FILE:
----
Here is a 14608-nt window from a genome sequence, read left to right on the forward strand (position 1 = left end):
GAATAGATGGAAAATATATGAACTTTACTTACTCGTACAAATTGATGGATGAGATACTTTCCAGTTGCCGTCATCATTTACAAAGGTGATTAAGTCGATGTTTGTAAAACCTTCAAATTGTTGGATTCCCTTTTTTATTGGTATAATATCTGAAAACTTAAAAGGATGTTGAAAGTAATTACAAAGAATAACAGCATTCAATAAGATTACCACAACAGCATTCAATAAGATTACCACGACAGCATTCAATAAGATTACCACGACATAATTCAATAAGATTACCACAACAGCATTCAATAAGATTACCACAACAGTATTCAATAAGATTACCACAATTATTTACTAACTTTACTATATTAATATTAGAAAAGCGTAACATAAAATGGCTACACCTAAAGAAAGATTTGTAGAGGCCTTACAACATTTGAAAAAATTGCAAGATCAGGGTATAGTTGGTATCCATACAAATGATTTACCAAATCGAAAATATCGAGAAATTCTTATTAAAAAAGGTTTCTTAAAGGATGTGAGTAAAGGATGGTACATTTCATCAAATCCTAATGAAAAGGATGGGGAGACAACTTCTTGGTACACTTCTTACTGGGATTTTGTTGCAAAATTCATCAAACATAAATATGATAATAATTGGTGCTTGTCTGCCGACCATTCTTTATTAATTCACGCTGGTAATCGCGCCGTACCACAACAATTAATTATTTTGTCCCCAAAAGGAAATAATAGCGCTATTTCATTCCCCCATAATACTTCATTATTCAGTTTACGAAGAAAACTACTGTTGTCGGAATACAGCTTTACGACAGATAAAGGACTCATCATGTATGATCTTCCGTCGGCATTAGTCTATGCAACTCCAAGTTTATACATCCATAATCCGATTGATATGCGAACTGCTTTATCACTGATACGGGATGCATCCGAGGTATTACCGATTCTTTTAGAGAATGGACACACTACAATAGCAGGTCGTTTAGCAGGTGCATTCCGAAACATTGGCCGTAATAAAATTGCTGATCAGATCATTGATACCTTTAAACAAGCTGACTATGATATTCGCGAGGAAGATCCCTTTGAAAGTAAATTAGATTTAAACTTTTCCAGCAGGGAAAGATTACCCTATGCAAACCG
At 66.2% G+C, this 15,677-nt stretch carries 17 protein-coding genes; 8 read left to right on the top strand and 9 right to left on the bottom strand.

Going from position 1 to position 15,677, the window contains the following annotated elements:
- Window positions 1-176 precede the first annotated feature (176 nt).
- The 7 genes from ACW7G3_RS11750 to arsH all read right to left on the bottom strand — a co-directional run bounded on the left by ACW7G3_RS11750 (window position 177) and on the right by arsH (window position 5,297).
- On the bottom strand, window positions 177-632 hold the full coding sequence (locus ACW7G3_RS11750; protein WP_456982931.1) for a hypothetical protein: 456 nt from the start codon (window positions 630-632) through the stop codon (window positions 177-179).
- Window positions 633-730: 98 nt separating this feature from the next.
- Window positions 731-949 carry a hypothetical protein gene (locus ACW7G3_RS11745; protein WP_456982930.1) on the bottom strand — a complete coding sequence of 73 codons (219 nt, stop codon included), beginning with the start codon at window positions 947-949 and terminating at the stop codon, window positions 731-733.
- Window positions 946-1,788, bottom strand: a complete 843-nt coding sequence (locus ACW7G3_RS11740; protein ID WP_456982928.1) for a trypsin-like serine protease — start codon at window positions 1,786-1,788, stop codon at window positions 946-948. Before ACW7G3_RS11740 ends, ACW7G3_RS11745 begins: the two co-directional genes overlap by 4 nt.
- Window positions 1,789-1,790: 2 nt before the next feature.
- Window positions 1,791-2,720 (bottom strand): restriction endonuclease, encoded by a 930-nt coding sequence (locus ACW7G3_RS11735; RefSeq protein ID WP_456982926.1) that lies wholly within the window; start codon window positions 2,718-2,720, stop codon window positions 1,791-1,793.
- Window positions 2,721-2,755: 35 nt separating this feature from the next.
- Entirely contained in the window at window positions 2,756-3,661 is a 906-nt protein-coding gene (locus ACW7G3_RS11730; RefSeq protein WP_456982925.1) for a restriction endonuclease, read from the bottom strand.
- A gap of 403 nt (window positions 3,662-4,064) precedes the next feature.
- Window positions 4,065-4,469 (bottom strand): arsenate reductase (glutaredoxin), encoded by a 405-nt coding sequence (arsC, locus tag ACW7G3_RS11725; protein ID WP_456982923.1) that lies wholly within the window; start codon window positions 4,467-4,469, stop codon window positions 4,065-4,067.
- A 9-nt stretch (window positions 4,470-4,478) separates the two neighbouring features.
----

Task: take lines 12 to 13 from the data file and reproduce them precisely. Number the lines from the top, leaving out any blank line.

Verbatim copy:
- Window positions 1,791-2,720 (bottom strand): restriction endonuclease, encoded by a 930-nt coding sequence (locus ACW7G3_RS11735; RefSeq protein ID WP_456982926.1) that lies wholly within the window; start codon window positions 2,718-2,720, stop codon window positions 1,791-1,793.
- Window positions 2,721-2,755: 35 nt separating this feature from the next.